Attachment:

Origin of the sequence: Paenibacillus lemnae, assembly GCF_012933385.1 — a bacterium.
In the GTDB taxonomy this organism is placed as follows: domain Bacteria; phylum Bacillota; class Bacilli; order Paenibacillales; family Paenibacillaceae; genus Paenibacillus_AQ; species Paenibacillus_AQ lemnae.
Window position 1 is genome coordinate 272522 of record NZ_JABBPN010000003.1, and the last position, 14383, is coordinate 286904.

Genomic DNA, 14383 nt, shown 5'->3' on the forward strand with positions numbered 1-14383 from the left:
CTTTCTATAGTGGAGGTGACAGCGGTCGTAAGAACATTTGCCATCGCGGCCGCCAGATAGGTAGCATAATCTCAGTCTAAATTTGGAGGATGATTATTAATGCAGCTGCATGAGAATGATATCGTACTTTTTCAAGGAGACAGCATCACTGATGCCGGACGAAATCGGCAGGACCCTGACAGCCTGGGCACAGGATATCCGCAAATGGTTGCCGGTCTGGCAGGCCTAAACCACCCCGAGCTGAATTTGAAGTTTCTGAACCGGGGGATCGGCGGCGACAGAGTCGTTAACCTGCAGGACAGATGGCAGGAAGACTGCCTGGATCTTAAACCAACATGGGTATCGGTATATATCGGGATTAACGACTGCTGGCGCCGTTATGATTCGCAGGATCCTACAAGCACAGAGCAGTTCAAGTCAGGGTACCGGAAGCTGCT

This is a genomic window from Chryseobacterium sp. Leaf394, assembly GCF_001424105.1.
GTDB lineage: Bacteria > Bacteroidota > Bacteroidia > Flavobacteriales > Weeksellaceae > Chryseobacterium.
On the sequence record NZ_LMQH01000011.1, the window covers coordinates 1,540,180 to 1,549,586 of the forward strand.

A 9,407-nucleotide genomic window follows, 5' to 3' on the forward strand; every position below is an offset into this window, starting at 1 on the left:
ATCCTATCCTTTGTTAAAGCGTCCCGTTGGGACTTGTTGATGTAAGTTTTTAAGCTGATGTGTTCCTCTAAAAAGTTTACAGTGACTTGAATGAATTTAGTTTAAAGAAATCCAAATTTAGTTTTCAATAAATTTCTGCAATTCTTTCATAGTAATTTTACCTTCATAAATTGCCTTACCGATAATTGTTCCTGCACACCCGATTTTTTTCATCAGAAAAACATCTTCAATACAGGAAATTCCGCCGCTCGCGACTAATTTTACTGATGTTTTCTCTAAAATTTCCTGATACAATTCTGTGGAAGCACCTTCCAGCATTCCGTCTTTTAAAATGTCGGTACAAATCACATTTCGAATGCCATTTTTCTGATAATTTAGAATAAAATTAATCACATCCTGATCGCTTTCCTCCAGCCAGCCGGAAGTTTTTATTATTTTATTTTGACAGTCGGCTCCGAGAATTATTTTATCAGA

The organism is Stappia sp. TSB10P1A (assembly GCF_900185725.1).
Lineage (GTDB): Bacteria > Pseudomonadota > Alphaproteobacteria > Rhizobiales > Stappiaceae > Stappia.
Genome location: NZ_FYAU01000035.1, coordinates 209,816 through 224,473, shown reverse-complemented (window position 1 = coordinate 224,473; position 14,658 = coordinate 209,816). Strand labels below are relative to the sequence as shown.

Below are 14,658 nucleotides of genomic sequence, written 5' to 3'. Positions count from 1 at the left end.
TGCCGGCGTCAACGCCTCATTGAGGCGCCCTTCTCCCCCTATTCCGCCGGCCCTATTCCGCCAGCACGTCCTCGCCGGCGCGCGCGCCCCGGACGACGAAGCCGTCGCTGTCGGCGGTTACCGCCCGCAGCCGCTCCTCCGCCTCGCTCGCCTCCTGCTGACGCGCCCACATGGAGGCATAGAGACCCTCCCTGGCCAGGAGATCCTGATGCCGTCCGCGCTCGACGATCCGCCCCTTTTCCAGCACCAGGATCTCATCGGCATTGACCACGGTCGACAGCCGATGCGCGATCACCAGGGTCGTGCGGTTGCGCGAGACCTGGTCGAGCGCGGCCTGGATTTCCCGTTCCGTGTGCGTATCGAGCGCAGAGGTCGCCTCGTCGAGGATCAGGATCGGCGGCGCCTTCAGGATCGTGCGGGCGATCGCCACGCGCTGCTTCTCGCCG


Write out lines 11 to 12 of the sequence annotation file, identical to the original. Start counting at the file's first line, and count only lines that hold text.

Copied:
The organism is Stappia sp. TSB10P1A (assembly GCF_900185725.1).
Lineage (GTDB): Bacteria > Pseudomonadota > Alphaproteobacteria > Rhizobiales > Stappiaceae > Stappia.